Some might label Rani Young unlucky. “[I was] born as a twin on Halloween,” the Chicago-based artist says in a statement about her moody work. It’s an admission that would spook even the most logical among us, but Rani is undeterred by the inauspicious circumstances surrounding her birth. “I see it as a gift,” she says, regarding her birthday as the serendipitous origin story behind her personal mythology.
“I have always been drawn to the idea of becoming a character, as well as finding and expressing my own unique identity,” she says of her figure work. “I often utilize self-portraiture as a way of changing costume and working out that identity.” Populated by shadowy figures, Rani’s work reflects the artist’s childhood interest in the cozy mysteries and detective novels that rose to prominence in the early 20th century. Raven-haired flappers in bell-shaped cloche hats lurk at the edges of her scarlet scenes, like characters in an Agatha Christie novel. Clad in black, they stand at the center of Rani’s personal mystery, acting as heroine, villainess, or somewhere in between.
“I loved to feel like I was unraveling some mystery,” Rani says, recalling her youthful fascination with Nancy Drew novels. Toggling between video, music, illustration, and painting, Rani approaches her projects with the same curiosity that fuels her passion for mystery. “I live and work in my art studio surrounded by the characters and scenes that originate in my mind and spill out onto my canvases, as if I am living within a book or a film,” she says, emphasizing the cinematic allure of her oil paintings. “My paintings have always felt like film stills.”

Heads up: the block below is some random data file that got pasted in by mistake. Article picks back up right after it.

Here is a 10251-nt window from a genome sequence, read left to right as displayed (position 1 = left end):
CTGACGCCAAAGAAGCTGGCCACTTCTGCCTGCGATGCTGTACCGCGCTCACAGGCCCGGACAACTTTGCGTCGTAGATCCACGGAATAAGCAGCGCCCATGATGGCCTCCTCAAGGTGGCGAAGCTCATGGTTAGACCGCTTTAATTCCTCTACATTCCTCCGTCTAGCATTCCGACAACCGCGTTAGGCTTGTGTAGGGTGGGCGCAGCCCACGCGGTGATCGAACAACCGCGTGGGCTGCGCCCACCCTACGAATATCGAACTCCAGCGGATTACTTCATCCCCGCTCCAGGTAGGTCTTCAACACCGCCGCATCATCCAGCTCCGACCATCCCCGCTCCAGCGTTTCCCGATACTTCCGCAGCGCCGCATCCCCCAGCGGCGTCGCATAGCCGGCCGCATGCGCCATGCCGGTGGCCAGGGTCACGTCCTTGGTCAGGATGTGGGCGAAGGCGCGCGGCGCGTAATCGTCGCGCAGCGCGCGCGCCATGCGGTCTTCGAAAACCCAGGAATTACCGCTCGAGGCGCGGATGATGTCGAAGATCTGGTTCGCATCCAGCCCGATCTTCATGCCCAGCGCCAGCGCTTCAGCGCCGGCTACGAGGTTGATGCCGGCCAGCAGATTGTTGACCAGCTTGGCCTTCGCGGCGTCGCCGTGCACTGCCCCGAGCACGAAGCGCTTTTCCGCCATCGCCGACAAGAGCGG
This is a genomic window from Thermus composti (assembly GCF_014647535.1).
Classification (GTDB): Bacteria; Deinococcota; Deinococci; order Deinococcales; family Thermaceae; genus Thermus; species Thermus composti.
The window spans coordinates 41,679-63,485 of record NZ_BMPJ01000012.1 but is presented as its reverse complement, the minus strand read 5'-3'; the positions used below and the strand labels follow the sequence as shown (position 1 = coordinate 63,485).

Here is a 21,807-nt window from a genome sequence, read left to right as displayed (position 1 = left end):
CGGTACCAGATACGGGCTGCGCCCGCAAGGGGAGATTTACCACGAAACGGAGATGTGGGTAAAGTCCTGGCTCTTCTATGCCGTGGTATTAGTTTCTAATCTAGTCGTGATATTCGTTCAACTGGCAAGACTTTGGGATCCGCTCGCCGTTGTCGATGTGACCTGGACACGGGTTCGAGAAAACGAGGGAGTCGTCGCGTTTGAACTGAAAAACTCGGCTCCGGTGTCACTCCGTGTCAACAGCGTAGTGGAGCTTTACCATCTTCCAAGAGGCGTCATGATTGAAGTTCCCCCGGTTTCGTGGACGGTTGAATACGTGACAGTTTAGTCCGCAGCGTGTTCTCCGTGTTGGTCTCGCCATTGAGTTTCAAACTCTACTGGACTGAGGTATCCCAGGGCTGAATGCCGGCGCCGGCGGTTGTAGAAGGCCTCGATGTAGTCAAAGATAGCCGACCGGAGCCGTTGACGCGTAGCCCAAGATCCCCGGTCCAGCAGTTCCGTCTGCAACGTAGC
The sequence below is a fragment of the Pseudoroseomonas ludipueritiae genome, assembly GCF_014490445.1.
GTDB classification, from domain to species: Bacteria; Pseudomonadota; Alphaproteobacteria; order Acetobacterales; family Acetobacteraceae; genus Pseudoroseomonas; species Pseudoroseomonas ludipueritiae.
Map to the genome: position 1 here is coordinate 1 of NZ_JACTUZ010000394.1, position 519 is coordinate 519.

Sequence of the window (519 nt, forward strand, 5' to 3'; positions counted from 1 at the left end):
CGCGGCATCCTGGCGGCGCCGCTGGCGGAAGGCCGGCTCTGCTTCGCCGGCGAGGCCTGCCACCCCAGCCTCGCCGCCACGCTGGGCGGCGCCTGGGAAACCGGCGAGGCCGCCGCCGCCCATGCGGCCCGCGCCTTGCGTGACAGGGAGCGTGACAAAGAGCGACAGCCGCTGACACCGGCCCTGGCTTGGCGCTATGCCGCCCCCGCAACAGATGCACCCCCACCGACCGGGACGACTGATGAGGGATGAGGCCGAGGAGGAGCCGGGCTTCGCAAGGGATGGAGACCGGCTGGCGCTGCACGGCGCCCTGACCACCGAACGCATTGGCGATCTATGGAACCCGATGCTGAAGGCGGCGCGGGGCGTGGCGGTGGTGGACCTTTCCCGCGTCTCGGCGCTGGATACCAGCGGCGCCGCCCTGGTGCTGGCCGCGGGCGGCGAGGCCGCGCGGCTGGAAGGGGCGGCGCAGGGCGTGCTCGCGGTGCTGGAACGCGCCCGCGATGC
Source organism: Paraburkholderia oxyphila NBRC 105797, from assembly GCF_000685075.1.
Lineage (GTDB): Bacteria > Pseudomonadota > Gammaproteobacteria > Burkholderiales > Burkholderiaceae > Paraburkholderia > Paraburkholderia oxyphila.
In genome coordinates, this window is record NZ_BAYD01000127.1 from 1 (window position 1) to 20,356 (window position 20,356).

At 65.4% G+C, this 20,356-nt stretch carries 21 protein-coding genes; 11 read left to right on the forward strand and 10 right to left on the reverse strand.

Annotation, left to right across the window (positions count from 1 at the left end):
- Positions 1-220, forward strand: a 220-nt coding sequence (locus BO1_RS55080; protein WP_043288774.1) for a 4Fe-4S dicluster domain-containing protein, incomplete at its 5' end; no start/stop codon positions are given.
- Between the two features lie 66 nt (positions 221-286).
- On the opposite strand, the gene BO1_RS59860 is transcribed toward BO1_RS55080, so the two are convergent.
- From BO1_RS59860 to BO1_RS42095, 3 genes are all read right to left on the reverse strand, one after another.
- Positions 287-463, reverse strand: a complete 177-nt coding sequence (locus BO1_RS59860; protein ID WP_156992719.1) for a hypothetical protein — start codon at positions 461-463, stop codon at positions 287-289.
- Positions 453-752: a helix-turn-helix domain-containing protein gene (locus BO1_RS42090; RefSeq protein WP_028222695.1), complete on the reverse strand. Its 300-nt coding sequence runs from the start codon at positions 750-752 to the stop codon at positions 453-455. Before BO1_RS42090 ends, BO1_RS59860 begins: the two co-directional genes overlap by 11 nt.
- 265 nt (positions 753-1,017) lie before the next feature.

Like a doppelganger emerging from the shadows, Rani’s work is an apparition, a riddle waiting to be unraveled. Shifting between personas, she embraces the dark side of her identity, refusing to let the unknown haunt her against her will.
“I loved to feel like I was unraveling some mystery.” — Rani Young
All photos published with permission of the artist(s).
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